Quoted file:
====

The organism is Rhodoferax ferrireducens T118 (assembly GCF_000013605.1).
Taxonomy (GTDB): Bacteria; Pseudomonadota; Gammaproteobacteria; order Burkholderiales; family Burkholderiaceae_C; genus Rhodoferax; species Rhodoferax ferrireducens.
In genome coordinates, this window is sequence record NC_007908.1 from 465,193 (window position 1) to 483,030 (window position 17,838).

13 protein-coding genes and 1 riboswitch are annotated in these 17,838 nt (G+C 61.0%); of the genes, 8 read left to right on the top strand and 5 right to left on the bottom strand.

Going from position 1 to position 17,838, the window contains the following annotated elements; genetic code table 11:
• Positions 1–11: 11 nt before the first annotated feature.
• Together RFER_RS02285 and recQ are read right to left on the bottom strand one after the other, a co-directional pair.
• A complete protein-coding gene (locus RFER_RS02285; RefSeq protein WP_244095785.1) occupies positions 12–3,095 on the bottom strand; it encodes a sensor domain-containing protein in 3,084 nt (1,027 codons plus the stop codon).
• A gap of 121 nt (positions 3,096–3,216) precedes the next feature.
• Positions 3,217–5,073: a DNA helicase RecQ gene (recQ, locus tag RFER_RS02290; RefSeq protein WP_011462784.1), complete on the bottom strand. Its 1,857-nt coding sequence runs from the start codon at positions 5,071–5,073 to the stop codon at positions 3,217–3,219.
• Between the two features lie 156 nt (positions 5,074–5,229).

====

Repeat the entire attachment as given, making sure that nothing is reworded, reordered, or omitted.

The organism is Rhodoferax ferrireducens T118 (assembly GCF_000013605.1).
Taxonomy (GTDB): Bacteria; Pseudomonadota; Gammaproteobacteria; order Burkholderiales; family Burkholderiaceae_C; genus Rhodoferax; species Rhodoferax ferrireducens.
In genome coordinates, this window is sequence record NC_007908.1 from 465,193 (window position 1) to 483,030 (window position 17,838).

13 protein-coding genes and 1 riboswitch are annotated in these 17,838 nt (G+C 61.0%); of the genes, 8 read left to right on the top strand and 5 right to left on the bottom strand.

Going from position 1 to position 17,838, the window contains the following annotated elements; genetic code table 11:
• Positions 1–11: 11 nt before the first annotated feature.
• Together RFER_RS02285 and recQ are read right to left on the bottom strand one after the other, a co-directional pair.
• A complete protein-coding gene (locus RFER_RS02285; RefSeq protein WP_244095785.1) occupies positions 12–3,095 on the bottom strand; it encodes a sensor domain-containing protein in 3,084 nt (1,027 codons plus the stop codon).
• A gap of 121 nt (positions 3,096–3,216) precedes the next feature.
• Positions 3,217–5,073: a DNA helicase RecQ gene (recQ, locus tag RFER_RS02290; RefSeq protein WP_011462784.1), complete on the bottom strand. Its 1,857-nt coding sequence runs from the start codon at positions 5,071–5,073 to the stop codon at positions 3,217–3,219.
• Between the two features lie 156 nt (positions 5,074–5,229).